The wikipedia edit page has the various arguments for deletion, such as:
The sound file has become an internet meme and needs removing unless you wish to deal with the influx of edits by children and trolls who have discovered this meme.
Right. And so:
This remix appears rather new. Well, five days old, which is seven months on the internet. Here’s the thing that makes this characteristic of the conundrums of internet culture: If the "Bhutanese Passport" reading is deleted because it has become a meme and subject to ridicule, then it’s something with enough cultural significance to merit its own Wikipedia page, regardless of whether it's inadvertently distorted or intended to mock or demean. Meanwhile, the discussions are fascinating, in that endlessly anal-retentive way Wiki editors have perfected:
What if the accent is verified as Bhutan, but the speaker is putting on a humorous affect? Imagine a hypothetical british guy narrating a WW2-related article by trying to talk like an over-the-top parody of old news real? In such a hypothetical case, the accent would be legitimately British, but the overall voice would be a silly put-on.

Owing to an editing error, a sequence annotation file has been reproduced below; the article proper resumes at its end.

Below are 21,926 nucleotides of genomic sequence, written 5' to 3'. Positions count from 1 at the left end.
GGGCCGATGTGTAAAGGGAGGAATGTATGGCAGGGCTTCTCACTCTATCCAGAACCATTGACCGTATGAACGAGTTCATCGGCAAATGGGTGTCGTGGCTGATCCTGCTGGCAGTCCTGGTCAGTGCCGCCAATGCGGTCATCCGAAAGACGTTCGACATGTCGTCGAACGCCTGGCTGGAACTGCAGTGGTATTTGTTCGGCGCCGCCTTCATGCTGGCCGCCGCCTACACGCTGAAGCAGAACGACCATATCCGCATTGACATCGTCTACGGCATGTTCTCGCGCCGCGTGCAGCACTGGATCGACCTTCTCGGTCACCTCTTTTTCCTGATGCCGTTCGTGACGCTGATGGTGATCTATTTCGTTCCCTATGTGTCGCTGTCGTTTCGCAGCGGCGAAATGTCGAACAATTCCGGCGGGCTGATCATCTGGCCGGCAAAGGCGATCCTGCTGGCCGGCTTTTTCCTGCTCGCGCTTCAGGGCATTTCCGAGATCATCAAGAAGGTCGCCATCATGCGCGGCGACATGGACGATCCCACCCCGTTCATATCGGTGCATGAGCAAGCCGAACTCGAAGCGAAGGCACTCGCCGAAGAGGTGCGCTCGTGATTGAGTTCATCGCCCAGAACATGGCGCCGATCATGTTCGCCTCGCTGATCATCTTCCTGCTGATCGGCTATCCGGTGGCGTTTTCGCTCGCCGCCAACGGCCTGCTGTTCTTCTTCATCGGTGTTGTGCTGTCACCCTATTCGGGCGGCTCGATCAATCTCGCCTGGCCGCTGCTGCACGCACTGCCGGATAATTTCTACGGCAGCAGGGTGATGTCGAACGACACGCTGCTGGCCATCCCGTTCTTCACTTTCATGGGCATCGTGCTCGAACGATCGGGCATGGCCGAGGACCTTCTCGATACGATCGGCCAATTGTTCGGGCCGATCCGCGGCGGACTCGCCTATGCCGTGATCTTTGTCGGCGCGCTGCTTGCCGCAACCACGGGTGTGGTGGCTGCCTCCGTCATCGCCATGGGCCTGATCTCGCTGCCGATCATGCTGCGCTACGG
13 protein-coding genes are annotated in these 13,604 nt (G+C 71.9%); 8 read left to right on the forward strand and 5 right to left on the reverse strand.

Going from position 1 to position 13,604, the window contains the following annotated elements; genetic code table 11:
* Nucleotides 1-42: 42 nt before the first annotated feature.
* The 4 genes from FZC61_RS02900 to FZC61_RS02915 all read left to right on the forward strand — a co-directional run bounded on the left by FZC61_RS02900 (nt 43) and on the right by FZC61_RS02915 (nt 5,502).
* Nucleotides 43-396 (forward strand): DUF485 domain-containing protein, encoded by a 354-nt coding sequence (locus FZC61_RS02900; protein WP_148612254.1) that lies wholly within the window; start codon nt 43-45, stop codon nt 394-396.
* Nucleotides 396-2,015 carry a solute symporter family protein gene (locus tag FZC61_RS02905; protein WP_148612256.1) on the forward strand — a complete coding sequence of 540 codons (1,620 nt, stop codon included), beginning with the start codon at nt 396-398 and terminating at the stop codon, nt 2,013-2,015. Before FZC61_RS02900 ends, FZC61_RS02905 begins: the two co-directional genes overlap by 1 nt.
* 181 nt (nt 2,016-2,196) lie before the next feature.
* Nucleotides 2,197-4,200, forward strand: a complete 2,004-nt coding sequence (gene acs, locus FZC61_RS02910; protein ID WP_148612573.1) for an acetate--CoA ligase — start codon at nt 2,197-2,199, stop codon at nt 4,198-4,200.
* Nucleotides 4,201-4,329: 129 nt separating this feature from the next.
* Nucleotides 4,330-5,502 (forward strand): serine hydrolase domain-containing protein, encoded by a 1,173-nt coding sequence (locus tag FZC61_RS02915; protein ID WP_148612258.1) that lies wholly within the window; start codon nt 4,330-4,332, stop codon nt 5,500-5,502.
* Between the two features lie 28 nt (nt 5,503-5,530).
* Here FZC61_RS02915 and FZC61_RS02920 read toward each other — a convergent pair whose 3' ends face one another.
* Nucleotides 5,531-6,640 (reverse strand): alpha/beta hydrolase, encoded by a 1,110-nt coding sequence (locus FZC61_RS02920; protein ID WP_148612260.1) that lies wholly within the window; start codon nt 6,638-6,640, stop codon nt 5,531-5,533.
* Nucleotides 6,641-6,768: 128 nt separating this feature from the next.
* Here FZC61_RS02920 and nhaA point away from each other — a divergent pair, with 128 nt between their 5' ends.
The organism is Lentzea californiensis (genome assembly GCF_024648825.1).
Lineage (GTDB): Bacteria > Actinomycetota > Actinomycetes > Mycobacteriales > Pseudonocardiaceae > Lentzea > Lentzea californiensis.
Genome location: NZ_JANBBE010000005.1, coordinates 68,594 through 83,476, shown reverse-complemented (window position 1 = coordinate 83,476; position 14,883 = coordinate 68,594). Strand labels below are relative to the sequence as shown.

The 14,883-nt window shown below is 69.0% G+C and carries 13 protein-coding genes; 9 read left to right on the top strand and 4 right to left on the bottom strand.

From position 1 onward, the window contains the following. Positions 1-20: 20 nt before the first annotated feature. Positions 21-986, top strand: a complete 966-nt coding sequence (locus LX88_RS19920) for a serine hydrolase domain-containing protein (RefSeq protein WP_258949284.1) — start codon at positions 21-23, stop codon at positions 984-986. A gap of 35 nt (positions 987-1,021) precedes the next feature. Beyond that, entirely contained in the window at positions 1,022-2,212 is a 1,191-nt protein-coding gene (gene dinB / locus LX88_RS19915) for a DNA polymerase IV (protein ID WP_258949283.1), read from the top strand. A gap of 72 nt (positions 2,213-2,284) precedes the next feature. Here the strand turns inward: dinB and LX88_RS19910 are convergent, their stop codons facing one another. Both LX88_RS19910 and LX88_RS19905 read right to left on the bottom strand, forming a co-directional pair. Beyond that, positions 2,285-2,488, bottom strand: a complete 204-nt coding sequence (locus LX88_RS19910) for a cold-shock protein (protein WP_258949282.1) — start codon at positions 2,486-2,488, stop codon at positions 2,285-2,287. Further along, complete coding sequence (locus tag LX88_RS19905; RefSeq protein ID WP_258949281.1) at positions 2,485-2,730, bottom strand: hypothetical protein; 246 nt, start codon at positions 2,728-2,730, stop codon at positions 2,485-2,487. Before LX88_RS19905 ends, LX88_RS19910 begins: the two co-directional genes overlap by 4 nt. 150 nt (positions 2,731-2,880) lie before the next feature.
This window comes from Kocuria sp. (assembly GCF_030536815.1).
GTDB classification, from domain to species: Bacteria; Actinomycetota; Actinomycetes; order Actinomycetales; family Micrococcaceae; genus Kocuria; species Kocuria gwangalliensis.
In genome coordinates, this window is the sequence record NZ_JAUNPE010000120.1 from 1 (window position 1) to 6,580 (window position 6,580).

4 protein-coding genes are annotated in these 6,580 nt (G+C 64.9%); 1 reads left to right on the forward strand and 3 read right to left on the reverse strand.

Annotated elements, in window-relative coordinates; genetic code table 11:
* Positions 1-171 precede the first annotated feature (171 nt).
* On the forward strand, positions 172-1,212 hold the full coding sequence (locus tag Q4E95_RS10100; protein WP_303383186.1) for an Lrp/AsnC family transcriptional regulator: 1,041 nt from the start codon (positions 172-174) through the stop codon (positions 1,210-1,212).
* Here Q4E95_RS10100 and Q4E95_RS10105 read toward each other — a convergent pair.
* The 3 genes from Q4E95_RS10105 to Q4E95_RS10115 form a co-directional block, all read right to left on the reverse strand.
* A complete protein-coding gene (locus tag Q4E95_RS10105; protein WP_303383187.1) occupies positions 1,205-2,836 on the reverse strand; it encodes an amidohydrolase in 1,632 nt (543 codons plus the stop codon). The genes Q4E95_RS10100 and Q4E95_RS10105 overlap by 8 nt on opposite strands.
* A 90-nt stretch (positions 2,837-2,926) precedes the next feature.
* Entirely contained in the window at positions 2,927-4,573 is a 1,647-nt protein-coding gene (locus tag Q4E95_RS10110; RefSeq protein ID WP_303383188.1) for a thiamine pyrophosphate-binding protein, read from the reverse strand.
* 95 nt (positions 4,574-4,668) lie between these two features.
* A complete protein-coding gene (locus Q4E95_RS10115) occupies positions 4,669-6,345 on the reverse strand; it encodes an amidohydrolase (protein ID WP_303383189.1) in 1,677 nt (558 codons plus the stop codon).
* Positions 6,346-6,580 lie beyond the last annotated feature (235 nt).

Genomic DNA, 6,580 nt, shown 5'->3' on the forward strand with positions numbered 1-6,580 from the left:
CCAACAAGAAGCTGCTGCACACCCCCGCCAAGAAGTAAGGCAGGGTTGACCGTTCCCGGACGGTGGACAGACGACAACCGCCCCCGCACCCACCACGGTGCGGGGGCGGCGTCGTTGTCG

And so on. Perhaps someone gets around to going to the user: page for the fellow who uploaded the file. He doesn't seem to be trolling. Doesn't matter; the original has been deleted, and replaced by an audio file that's odd in its own way.
NOT REALLY Let’s overstate the matter and say that optical illusions “prove everything we know is wrong.” Of course that’s not true. For example: I know, today, that this link takes you the page that says everything I know is wrong.
Rote internet arrogance aside, it’s a nice collection of optical illusions.
Trending on Kinja, by the way, is this headline: “Man Forced to Sell His New house Because Comcast Lied to Him.” Really? Is that possible? Well, it’s a bit more complex than that. The OP is more interesting, if you like long customer-service rants. Which I do. It’s a modern art form, like the epistolary novel.